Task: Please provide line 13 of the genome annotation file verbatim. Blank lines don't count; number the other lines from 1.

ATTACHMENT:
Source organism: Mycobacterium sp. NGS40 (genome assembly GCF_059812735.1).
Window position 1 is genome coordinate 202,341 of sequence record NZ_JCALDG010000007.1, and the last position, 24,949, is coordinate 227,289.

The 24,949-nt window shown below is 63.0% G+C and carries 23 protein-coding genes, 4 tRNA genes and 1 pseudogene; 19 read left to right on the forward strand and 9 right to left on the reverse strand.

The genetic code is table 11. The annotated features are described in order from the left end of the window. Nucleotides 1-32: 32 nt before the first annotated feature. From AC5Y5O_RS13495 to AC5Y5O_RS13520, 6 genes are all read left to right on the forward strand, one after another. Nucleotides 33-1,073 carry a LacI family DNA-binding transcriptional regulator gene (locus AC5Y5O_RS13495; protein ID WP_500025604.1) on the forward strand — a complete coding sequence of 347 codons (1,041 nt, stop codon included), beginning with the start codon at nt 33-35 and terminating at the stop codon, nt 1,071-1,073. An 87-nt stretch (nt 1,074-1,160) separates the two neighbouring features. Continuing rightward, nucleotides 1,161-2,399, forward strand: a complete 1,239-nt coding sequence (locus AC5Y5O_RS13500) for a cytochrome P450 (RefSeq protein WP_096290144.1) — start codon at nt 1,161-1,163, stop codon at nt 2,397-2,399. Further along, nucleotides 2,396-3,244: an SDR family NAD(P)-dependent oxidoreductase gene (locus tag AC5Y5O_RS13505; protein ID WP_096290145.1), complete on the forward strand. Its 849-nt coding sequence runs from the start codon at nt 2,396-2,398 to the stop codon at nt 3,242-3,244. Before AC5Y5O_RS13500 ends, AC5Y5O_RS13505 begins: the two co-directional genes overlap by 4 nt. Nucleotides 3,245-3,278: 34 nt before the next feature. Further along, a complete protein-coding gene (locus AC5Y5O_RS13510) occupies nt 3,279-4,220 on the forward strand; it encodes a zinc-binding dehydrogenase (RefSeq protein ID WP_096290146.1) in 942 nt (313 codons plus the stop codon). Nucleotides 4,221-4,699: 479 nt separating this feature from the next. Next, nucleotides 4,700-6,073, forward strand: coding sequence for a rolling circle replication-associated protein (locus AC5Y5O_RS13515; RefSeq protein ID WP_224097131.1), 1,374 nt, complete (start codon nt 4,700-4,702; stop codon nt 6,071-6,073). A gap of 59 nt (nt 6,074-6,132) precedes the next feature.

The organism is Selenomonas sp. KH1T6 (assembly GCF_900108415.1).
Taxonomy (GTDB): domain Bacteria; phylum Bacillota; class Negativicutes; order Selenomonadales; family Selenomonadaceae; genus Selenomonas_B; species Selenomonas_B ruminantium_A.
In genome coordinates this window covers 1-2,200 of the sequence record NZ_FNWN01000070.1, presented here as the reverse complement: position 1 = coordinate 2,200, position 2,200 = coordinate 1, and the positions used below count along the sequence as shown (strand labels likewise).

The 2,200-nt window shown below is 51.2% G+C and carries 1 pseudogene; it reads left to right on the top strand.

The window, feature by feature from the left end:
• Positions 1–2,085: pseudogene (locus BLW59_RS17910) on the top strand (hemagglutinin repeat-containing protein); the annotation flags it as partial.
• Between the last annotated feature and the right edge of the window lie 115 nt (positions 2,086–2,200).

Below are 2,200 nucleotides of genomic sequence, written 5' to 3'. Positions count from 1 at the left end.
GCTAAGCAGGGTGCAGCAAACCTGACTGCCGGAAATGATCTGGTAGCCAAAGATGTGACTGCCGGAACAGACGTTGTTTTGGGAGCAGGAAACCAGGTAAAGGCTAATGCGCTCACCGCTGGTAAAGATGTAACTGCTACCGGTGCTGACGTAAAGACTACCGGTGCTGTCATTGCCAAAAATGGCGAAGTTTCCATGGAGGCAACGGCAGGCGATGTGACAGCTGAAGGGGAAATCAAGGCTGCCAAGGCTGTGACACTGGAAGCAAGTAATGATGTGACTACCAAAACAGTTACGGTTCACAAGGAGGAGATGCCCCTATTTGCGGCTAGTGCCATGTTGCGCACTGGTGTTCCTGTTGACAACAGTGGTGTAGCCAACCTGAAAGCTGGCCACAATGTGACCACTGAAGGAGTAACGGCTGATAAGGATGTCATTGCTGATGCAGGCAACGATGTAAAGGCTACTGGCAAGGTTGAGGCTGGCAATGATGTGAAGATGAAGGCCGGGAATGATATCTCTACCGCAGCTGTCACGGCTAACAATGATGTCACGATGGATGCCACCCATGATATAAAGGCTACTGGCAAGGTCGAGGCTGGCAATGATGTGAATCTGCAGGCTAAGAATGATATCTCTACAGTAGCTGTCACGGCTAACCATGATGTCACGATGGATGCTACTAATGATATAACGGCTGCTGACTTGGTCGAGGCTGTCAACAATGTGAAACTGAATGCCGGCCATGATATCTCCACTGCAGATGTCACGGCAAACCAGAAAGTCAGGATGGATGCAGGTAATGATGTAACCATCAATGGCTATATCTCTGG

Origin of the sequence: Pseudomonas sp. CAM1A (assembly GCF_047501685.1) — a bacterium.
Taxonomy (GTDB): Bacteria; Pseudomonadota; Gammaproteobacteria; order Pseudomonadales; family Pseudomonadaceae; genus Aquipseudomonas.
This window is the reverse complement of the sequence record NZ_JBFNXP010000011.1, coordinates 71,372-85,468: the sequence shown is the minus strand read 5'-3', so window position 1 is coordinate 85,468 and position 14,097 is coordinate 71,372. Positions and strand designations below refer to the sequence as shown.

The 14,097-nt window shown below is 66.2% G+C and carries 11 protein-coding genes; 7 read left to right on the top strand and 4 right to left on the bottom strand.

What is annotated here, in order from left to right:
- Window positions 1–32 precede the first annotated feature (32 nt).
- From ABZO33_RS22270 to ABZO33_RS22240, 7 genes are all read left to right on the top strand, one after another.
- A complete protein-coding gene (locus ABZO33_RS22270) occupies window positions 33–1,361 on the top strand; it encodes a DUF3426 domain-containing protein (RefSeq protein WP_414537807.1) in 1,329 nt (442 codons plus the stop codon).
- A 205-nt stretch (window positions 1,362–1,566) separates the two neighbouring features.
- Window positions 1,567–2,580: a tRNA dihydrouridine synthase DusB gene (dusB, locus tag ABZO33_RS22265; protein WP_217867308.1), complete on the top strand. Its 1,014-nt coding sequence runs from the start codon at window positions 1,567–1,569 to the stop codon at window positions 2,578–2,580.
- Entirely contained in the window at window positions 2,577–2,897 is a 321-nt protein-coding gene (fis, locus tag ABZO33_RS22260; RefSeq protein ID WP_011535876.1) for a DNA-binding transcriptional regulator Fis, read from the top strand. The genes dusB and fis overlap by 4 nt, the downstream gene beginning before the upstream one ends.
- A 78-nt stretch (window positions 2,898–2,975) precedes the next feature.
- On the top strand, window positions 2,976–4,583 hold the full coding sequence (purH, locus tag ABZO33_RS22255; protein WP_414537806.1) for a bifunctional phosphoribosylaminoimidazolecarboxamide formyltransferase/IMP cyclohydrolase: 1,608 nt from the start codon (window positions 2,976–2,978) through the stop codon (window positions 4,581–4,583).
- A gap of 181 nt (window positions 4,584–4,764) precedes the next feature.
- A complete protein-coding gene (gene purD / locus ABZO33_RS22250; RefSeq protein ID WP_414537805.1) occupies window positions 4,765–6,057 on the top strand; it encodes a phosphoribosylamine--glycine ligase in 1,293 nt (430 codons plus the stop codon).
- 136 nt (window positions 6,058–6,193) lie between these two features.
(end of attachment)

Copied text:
GCTAAGCAGGGTGCAGCAAACCTGACTGCCGGAAATGATCTGGTAGCCAAAGATGTGACTGCCGGAACAGACGTTGTTTTGGGAGCAGGAAACCAGGTAAAGGCTAATGCGCTCACCGCTGGTAAAGATGTAACTGCTACCGGTGCTGACGTAAAGACTACCGGTGCTGTCATTGCCAAAAATGGCGAAGTTTCCATGGAGGCAACGGCAGGCGATGTGACAGCTGAAGGGGAAATCAAGGCTGCCAAGGCTGTGACACTGGAAGCAAGTAATGATGTGACTACCAAAACAGTTACGGTTCACAAGGAGGAGATGCCCCTATTTGCGGCTAGTGCCATGTTGCGCACTGGTGTTCCTGTTGACAACAGTGGTGTAGCCAACCTGAAAGCTGGCCACAATGTGACCACTGAAGGAGTAACGGCTGATAAGGATGTCATTGCTGATGCAGGCAACGATGTAAAGGCTACTGGCAAGGTTGAGGCTGGCAATGATGTGAAGATGAAGGCCGGGAATGATATCTCTACCGCAGCTGTCACGGCTAACAATGATGTCACGATGGATGCCACCCATGATATAAAGGCTACTGGCAAGGTCGAGGCTGGCAATGATGTGAATCTGCAGGCTAAGAATGATATCTCTACAGTAGCTGTCACGGCTAACCATGATGTCACGATGGATGCTACTAATGATATAACGGCTGCTGACTTGGTCGAGGCTGTCAACAATGTGAAACTGAATGCCGGCCATGATATCTCCACTGCAGATGTCACGGCAAACCAGAAAGTCAGGATGGATGCAGGTAATGATGTAACCATCAATGGCTATATCTCTGG